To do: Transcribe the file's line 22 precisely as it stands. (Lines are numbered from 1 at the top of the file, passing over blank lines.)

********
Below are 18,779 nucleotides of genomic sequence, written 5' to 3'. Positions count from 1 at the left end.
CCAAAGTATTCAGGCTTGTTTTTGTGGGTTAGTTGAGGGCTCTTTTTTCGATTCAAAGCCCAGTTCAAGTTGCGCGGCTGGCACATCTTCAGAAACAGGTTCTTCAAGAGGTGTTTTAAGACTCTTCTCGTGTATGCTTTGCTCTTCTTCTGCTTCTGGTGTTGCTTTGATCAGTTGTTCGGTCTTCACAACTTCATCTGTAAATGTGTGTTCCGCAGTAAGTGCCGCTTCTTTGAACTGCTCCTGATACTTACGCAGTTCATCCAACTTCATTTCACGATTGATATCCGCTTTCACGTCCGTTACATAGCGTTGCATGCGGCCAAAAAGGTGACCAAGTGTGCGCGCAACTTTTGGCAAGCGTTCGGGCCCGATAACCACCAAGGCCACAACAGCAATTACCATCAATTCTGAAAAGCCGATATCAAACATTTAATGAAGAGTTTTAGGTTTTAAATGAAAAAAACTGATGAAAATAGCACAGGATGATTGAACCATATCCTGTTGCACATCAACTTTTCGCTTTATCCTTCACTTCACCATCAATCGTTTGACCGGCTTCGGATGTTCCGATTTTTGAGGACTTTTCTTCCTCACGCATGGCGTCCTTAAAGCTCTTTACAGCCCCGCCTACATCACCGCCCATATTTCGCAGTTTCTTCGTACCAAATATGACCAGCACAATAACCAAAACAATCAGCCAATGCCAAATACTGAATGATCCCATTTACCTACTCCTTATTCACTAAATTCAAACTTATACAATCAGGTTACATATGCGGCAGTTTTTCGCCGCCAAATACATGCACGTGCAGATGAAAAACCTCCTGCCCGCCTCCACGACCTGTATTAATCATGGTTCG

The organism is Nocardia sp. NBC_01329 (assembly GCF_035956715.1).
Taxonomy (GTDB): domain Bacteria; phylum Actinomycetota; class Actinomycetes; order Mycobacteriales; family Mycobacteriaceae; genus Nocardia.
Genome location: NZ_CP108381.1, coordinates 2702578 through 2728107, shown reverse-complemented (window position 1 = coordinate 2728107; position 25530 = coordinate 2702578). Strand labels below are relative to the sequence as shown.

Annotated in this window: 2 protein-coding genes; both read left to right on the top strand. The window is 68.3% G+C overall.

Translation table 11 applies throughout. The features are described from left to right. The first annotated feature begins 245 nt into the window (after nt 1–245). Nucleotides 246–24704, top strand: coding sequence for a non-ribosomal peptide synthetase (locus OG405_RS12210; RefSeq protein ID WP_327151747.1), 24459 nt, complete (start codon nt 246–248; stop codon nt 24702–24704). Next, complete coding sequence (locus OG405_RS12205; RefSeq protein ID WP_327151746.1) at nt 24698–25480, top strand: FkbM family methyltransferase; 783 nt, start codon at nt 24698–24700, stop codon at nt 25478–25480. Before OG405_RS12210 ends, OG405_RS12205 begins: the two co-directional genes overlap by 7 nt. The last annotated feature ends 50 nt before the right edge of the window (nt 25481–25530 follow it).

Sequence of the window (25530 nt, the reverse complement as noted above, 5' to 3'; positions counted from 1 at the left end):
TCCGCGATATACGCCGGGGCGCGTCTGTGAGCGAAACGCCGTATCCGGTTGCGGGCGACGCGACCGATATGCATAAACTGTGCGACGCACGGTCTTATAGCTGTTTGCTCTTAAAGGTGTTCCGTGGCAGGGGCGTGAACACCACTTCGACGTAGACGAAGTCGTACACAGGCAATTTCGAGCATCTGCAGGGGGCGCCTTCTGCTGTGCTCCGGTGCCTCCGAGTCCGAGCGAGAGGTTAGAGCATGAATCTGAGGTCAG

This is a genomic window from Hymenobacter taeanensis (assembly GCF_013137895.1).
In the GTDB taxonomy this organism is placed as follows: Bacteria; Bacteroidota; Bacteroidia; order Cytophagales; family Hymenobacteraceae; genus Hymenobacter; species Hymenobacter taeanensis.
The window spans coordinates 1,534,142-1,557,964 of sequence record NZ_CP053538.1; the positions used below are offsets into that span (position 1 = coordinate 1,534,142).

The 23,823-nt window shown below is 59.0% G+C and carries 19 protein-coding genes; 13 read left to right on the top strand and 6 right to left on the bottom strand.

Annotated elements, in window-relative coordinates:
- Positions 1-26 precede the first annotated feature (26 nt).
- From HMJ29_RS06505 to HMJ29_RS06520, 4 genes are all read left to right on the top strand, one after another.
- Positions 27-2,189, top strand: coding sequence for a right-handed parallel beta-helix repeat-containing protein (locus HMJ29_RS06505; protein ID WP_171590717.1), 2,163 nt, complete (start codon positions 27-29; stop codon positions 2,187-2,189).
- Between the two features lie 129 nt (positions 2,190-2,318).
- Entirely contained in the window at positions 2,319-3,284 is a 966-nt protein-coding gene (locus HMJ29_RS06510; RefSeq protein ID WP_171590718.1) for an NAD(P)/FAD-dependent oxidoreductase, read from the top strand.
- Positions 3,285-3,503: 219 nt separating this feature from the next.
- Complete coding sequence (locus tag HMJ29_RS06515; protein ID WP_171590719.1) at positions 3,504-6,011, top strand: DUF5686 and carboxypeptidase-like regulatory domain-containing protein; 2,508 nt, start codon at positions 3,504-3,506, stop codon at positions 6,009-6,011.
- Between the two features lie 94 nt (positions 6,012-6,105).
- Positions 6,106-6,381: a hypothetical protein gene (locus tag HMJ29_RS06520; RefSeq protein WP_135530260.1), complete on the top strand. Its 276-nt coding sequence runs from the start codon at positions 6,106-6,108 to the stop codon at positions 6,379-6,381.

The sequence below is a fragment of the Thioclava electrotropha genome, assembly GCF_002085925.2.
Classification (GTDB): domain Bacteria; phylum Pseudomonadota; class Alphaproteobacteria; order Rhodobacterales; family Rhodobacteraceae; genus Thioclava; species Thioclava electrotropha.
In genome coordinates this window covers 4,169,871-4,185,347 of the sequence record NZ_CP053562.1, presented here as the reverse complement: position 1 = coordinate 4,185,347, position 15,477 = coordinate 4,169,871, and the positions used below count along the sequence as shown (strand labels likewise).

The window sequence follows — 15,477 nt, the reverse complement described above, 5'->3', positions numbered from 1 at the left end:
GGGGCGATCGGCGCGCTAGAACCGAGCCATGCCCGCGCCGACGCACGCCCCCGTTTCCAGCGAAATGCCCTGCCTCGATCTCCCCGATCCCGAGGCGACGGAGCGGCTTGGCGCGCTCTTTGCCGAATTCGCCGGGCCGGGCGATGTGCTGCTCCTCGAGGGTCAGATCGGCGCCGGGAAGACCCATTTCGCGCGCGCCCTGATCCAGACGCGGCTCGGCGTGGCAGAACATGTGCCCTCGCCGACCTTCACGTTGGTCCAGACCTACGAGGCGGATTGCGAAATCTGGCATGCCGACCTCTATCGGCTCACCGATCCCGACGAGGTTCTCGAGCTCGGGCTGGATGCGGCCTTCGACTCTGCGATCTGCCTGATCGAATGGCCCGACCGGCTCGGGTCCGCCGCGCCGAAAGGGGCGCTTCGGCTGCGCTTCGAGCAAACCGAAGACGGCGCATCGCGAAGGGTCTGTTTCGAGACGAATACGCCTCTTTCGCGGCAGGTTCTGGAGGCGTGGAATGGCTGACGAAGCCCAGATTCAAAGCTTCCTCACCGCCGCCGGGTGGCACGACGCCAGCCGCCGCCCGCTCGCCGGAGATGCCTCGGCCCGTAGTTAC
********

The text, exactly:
- Between the two features lie 94 nt (positions 6,012-6,105).